Methoxychlor Metabolite HPTE Alters Viability and Differentiation of Embryonic Thymocytes From C57BL/6 Mice

J Immunotoxicol. 2018 Dec;15(1):104-118. doi: 10.1080/1547691X.2018.1474978.

Abstract

Endocrine-disrupting chemicals (EDC) are widespread in the built and natural environments. Heightened public awareness of their potential danger has led to concern about whether EDC and their metabolites have significant negative biological effects. Studies have shown that EDC like DDT and other organochlorine pesticides, such as methoxychlor (MXC), have adverse effects on immune cells, but no studies have addressed the impact of HPTE, the primary metabolite of MXC. To elucidate the presence and significance of HPTE adverse effects, this study explored the impact of HPTE on a critical window and component of immune system development, embryonic T-cell development. Lesions at this phase of development can lead to lifelong immune dysfunction and increased incidence of immune disease, such as autoimmunity. Embry-onic thymocytes (GD 16-18) from C57BL/6 mice were subjected to an in vitro differentiation culture that mimicked early steps in thymocyte development in the presence of 0.005, 0.05, 0.5, 5, or 50 μM HPTE, or a model endocrine disruptor, DES. The results indicated that compared to the vehicle control, HPTE- and DES-induced death of thymocytes. Annexin-V staining and Caspase 8, markers of programed cell death, revealed that the loss of cells was due at least in part to induction of apoptosis. Moreover, HPTE-induced cell death not only resulted in selective loss of double positive thymocytes, but also loss of developing CD4 intermediate cells (post-double positive partially differentiated thymocyte population). Phenotypic analysis of thymocyte maturation (T-cell receptor, TCR) and TCR ligation (CD5) surface markers revealed that surviving embryonic thymocytes expressed low levels of both. Taken together these data demonstrate that immature embryonic thymocytes are sensitive to HPTE exposure and that HPTE exposure targets thymocyte populations undergoing critical differentiation steps. These findings suggest HPTE may play a pivotal role in MXC exposure-induced immune dysfunction.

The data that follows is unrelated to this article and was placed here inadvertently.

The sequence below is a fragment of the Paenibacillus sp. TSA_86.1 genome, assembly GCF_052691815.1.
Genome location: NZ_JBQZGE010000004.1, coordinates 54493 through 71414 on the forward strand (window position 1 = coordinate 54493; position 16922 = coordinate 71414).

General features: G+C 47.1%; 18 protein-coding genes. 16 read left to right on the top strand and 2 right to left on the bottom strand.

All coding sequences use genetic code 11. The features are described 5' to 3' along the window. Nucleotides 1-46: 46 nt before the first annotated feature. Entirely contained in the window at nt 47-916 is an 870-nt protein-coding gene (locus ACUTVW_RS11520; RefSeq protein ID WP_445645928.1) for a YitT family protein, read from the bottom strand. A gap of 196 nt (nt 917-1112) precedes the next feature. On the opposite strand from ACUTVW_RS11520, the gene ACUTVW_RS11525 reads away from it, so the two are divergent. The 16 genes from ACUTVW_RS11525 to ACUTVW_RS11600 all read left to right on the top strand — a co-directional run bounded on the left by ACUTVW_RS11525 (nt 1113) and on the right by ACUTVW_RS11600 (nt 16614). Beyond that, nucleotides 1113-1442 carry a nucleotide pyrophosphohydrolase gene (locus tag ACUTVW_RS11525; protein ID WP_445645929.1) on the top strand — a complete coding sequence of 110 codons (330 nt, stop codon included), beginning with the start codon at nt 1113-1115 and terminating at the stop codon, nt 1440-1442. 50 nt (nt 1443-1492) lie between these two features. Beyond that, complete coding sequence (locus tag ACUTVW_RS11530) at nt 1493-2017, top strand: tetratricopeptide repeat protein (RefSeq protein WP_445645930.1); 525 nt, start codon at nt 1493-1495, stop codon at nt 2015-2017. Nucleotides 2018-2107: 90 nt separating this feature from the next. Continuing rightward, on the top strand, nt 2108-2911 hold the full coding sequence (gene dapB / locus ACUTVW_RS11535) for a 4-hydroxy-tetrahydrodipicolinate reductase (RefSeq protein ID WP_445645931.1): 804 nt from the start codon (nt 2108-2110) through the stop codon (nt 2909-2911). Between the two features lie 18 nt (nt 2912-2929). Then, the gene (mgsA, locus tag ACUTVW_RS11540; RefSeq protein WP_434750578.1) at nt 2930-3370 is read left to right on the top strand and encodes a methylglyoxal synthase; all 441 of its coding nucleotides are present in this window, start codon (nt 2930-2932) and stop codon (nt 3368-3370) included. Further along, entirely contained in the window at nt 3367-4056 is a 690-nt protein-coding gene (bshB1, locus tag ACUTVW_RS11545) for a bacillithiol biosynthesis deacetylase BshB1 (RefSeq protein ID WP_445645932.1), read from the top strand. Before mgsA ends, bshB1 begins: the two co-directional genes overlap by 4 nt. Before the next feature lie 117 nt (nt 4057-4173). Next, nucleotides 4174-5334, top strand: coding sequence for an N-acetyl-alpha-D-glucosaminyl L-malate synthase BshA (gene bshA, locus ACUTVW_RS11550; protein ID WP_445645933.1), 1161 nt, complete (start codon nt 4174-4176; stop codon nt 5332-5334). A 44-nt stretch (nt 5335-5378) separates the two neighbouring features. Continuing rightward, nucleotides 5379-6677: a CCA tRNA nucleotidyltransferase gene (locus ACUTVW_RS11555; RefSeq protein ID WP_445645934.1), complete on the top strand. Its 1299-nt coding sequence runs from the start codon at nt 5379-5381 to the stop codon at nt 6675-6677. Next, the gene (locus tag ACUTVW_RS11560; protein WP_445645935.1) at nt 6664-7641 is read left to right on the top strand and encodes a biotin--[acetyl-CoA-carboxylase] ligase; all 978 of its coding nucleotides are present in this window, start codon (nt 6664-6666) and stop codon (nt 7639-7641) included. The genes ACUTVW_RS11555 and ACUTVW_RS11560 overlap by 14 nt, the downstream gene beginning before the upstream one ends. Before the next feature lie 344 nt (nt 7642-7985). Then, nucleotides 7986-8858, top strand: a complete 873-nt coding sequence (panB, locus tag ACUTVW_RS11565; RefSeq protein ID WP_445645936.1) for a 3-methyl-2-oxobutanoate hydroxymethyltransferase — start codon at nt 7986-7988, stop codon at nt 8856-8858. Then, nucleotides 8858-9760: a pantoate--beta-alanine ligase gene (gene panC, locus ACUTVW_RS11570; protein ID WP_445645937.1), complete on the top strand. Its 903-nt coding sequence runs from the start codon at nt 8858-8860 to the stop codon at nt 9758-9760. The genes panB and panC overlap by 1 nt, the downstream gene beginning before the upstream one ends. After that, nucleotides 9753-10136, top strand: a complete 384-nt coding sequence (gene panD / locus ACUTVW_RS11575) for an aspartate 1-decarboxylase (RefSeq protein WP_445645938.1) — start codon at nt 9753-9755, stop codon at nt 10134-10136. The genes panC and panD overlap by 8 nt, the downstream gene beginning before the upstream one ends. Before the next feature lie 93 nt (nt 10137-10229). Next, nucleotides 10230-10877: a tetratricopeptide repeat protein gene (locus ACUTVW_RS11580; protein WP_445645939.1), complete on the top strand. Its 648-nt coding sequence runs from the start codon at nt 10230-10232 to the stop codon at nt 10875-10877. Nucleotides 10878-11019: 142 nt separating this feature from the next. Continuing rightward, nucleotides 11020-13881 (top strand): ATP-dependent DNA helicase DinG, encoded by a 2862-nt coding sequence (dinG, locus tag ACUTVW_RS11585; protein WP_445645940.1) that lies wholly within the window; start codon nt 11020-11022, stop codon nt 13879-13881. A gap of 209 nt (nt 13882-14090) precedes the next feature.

Keywords: CD5; HPTE; Methoxychlor; T-cell development; apoptosis; embryonic development; embryonic thymocyte; endocrine disruptor; thymocyte differentiation.

Publication types

  • Research Support, N.I.H., Extramural
  • Research Support, Non-U.S. Gov't

MeSH terms

  • Animals
  • Cell Differentiation
  • Cell Survival
  • Cells, Cultured
  • Endocrine Disruptors / toxicity*
  • Female
  • Fetal Development
  • Fetus
  • Humans
  • Male
  • Methoxychlor / toxicity*
  • Mice
  • Mice, Inbred C57BL
  • Pesticides / toxicity*
  • Phenols / toxicity*
  • T-Lymphocytes / physiology*
  • Thymocytes / physiology*

Substances

  • Endocrine Disruptors
  • Pesticides
  • Phenols
  • 2,2-bis(4-hydroxyphenyl)-1,1,1-trichloroethane
  • Methoxychlor